Tuesday, September 30, 2014

  • Violinist Joshua Bell turns train station into concert hall
    A superstar of classical music might normally draw a huge crowd, but that wasn’t the case when violin virtuoso Joshua Bell held an impromptu recital in a Metro station in 2007 -- largely ignored by a few thousand commuters. On Tuesday, Bell returned to give a performance at Washington's Union Station, and this time people paid attention. Jeffrey Brown sits down with Bell for an interview.
    Original Air Date: September 30, 2014
    Joshua Bell And Jeremy Denk In Concert
  • Families of patients on life support face painful choice
    Special nursing home units are set up to care for people, both young and old, who depend on constant life support to survive, but whose families hope that someday they may recover. Joanne Faryon of inewsource, a San Diego-based journalism nonprofit, reports from California on the impossible choice that loved ones face, as well as the costs of keeping these patients alive.
    Original Air Date: September 30, 2014
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  • Joshua Bell: Music should be part of educational diet
    Back in 2007, pedestrians hurried by without realizing that the busker playing at the entrance to a Washington D.C. Metro stop was none other than the Grammy-winning Joshua Bell. Today, Bell again set up at the entrance of Union Station, where he, seven years later, held a very different kind of performance; this time, he was anything but ignored. Joshua Bell: Music should be part ofducational diet
    Original Air Date: September 30, 2014
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  • One Alaskan artist makes unpredictable patterns with silk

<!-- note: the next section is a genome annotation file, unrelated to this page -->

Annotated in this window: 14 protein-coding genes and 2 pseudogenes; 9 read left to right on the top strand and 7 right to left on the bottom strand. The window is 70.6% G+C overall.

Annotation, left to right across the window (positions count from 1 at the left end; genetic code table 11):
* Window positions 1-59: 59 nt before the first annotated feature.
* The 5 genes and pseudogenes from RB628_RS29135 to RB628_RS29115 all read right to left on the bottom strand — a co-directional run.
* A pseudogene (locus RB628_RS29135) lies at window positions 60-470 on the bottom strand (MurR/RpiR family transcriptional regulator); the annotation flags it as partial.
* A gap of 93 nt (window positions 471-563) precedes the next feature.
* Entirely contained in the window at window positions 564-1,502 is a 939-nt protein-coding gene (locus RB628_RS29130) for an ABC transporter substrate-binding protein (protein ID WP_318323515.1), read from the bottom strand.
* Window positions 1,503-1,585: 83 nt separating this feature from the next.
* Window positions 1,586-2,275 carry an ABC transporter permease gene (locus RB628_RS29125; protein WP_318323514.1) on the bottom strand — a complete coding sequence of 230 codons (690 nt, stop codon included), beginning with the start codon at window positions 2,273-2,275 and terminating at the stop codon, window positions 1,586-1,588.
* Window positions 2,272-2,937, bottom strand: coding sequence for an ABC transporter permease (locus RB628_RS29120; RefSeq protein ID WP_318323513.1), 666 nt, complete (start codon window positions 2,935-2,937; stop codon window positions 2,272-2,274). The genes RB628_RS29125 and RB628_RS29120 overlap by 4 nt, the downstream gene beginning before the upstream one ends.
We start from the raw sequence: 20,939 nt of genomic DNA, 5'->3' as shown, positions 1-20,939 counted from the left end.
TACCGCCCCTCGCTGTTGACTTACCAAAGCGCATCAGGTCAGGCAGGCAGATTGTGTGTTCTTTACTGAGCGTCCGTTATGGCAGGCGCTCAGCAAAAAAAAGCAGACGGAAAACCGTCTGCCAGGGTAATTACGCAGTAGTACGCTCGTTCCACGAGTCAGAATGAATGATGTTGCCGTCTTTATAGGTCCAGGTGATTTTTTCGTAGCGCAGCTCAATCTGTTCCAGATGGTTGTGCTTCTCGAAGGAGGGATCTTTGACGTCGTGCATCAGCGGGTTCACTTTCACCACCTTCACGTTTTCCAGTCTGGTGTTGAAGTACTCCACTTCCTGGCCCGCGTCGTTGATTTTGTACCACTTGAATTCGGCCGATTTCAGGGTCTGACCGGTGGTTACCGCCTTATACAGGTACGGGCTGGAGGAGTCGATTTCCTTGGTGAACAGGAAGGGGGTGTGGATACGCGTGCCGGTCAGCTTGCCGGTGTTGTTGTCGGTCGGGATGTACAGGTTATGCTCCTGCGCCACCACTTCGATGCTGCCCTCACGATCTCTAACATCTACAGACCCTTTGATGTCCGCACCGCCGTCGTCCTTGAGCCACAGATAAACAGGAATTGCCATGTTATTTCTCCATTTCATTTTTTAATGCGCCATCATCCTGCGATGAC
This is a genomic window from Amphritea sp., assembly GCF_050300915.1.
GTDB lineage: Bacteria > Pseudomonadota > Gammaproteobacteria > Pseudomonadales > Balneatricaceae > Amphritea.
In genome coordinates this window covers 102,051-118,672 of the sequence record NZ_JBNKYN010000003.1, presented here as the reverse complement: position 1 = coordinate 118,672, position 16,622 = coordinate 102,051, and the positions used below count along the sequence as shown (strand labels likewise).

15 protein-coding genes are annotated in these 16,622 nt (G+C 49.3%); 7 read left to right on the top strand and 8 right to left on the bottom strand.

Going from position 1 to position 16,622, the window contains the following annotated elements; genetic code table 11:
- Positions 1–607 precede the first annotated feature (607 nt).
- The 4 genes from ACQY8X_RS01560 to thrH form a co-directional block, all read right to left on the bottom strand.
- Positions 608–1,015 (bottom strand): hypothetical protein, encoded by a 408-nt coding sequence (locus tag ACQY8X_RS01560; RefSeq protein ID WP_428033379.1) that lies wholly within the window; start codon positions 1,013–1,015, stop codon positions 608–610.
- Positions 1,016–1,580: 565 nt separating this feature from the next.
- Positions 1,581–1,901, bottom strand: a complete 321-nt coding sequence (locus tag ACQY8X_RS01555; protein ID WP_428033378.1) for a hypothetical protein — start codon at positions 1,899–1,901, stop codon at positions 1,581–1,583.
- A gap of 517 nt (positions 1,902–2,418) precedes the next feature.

One hundred and eleven miles from Anchorage, fiber artist Wendy Smith-Wood uses rocks, pebbles and glacier ice to give her fabric texture and pattern.For more Art Beat: newshour.pbs.org/art
    Original Air Date: September 30, 2014
    Indie Alaska

Monday, September 29, 2014

  • Racing to save Kenya’s wild elephants from poachers
    For the African elephant, poaching has reached crisis levels, according to some advocates. Killed for their magnificent ivory tusks, activists worry that wild elephants could near extinction in a decade. Jeffrey Brown reports from Amboseli National Park in Kenya about the efforts underway to save the species and confront the poaching industry.
    Original Air Date: September 29, 2014
    elephants
  • How Detroit has streamlined its fight against blight
    Facing the largest municipal bankruptcy in American history, Detroit has adopted diverse solutions to give itself a facelift. The city is tackling blight and dilapidated homes with help from technology like smartphone apps and online crowdsourcing, and offering incentives to attract new residents. Special correspondent Christy McDonald of Detroit Public Television investigates Detroit’s progress.
    Original Air Date: September 29, 2014
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  • Authors take aim at Amazon over fight with publisher
    Philip Roth, Salman Rushdie, Ursula Le Guin and many other notable authors have joined a public fight against Amazon for wielding its commercial power against publisher Hachette in a dispute over the price of e-books. Jeffrey Brown discusses the writers’ concerns with novelist Roxana Robinson, president of the Author’s Guild.
    Original Air Date: September 29, 2014
  • How the U.S. missed warning signs about the Islamic State